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Journal of Environmental Quality Abstract - Waste Management

Veterinary Antimicrobials in Feedlot Manure: Dissipation during Composting and Effects on Composting Processes


This article in JEQ

  1. Vol. 40 No. 1, p. 188-198
    Received: Feb 19, 2010

    * Corresponding author(s): allan.cessna@ec.gc.ca
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  1. Allan J. Cessna *ab,
  2. Francis J. Larneyc,
  3. Sandra L. Kuchtad,
  4. Xiying Haoc,
  5. Toby Entzc,
  6. Edward Toppe and
  7. Tim A. McAllisterc
  1. a Agriculture and Agri-Food Canada, Saskatoon, SK, Canada
    b current address: National Water Research Institute, Environment Canada, 11 Innovation Blvd., Saskatoon, SK, Canada S7N 3H5
    c Agriculture and Agri-Food Canada, 5403 1st Ave. S., Lethbridge, AB, Canada T1J 4B1
    d Health Canada, 269 Laurier Ave. W., Ottawa, ON, Canada K1A 0K9
    e Agriculture and Agri-Food Canada, 1391 Sandford St., London, ON, Canada N5V 4T3. Assigned to Associate Editor Lakhwinder Hundal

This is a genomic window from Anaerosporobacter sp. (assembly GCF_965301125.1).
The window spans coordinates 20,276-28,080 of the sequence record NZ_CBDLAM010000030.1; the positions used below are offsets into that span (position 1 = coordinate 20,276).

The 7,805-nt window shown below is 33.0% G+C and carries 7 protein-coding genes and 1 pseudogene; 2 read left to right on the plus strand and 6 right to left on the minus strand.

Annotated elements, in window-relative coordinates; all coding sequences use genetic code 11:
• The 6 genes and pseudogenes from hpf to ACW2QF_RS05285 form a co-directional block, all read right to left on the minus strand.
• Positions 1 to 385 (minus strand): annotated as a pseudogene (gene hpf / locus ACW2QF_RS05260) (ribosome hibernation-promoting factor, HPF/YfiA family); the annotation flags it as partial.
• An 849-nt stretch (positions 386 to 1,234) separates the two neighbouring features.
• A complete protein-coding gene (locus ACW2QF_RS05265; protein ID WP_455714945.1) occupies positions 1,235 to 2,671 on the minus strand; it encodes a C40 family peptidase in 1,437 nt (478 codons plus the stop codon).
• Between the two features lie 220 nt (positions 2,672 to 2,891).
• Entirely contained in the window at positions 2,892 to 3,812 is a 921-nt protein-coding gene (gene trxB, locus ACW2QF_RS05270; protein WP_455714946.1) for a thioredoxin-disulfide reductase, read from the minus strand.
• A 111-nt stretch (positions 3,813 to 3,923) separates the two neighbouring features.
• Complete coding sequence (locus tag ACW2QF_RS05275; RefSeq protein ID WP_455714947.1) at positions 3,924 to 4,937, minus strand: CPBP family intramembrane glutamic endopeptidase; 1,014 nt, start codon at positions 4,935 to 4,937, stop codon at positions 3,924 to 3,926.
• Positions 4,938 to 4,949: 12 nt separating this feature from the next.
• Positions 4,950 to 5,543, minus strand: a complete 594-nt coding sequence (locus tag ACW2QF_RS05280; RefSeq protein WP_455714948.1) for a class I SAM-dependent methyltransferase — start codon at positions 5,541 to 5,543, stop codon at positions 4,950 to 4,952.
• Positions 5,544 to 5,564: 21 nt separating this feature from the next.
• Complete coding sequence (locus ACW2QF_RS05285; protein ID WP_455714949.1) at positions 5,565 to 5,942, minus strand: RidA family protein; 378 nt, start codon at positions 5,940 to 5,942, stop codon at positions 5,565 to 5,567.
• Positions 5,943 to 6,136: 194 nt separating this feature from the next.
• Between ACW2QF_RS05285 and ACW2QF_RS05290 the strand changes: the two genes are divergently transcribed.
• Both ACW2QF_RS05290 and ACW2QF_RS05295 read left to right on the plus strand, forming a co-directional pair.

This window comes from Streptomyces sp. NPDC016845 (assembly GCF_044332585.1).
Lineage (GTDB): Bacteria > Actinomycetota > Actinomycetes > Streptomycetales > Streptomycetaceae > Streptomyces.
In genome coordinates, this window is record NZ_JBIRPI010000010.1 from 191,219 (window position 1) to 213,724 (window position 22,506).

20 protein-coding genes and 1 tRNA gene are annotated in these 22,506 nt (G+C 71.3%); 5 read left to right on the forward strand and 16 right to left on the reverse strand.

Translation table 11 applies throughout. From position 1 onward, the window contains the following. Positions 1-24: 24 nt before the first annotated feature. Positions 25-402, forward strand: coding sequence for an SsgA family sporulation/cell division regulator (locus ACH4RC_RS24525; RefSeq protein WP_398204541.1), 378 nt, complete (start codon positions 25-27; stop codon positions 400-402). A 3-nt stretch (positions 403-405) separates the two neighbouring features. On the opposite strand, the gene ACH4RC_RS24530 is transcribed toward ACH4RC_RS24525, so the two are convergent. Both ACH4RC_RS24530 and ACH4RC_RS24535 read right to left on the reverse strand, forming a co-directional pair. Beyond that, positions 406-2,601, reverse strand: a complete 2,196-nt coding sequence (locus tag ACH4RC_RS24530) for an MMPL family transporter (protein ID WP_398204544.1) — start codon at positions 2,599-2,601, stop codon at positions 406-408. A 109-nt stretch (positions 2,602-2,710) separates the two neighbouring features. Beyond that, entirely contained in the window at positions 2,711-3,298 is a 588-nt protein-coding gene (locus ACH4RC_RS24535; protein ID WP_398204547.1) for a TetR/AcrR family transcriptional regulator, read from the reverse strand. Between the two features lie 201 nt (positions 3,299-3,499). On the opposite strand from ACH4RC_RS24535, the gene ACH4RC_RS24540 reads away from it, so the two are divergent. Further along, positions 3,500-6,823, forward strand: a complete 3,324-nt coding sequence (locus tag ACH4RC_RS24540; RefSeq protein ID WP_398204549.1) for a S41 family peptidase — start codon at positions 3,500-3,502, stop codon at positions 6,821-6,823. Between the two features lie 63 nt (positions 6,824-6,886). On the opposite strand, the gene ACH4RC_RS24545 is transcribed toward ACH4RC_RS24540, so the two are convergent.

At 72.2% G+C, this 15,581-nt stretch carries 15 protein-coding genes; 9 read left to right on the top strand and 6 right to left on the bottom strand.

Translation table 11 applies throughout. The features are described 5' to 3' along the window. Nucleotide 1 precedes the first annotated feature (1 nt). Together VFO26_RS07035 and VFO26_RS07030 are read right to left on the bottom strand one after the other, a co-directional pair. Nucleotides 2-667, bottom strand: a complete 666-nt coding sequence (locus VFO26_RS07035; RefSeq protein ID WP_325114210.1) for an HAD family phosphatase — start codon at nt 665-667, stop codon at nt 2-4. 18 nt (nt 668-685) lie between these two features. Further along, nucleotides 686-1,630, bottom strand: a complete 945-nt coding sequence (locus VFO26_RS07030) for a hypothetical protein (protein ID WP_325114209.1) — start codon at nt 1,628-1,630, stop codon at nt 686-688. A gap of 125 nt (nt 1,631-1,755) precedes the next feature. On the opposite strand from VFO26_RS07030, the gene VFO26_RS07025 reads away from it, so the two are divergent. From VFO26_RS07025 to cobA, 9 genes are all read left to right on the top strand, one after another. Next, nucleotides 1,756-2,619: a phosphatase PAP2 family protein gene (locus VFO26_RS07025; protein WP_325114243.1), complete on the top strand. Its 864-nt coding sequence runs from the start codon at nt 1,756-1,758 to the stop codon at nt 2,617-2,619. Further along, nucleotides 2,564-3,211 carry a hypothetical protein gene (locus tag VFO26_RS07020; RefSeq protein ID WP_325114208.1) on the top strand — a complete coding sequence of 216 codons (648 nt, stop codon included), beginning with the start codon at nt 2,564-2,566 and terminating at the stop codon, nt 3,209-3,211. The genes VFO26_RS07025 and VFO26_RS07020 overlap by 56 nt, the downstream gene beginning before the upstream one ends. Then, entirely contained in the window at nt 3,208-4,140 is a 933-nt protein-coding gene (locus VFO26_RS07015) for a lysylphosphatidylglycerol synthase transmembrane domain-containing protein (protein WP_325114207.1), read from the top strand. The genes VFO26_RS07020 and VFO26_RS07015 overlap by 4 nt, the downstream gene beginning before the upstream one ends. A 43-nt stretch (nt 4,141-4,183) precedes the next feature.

Composting of manure may lead to the degradation of veterinary antimicrobials, but it is largely unknown if the presence of antimicrobials affects the composting process. Open-air windrow composting of manure from beef cattle (Bos taurus) administered chlortetracycline, sulfamethazine, and tylosin was investigated in a 2-yr study. At windrow construction, chlortetracycline had extensively isomerized to iso-chlortetracycline. Sulfamethazine, tylosin, and iso-chlortetracycline dissipated by first-order kinetics, whereas the dissipation of enol/keto-chlortetracycline was better described by exponential equations. At the end of the composting period, proportions of antimicrobials remaining were as follows: iso-chlortetracycline (<1%), chlortetracycline (1 to 4.5%), tylosin (6.3%), and sulfamethazine (6.8% [2005], 41% [2006]). Times for 50% dissipation (DT50) decreased in the order: tylosin (20.3 to 43.5 d) > iso-chlortetracycline (13.5 to 26.5 d) > enol/keto-chlortetracycline (5.5 to 9.8 d). The DT50 values for sulfamethazine varied from 26.8 d in 2005 to 237 d in 2006. Treatments with chlortetracycline showed significantly reduced temperature rises (10.1 to 11.0°C) between Days 21 to 28 in 2006 compared with rises of 26.6 to 31.0°C for control and tylosin treatments, suggesting an inhibition of microbial activity. During composting in 2005, manure from cattle administered chlortetracycline at 44 mg kg−1 of feed lost significantly less dry matter, carbon, and nitrogen than manure from cattle fed 11 mg chlortetracycline kg−1 of feed, implying that the higher level of chlortetracycline inhibited microbial decomposition of organic matter. The study shows that while composting leads to dissipation of antimicrobials, the microbially driven composting process may be inhibited by their presence.

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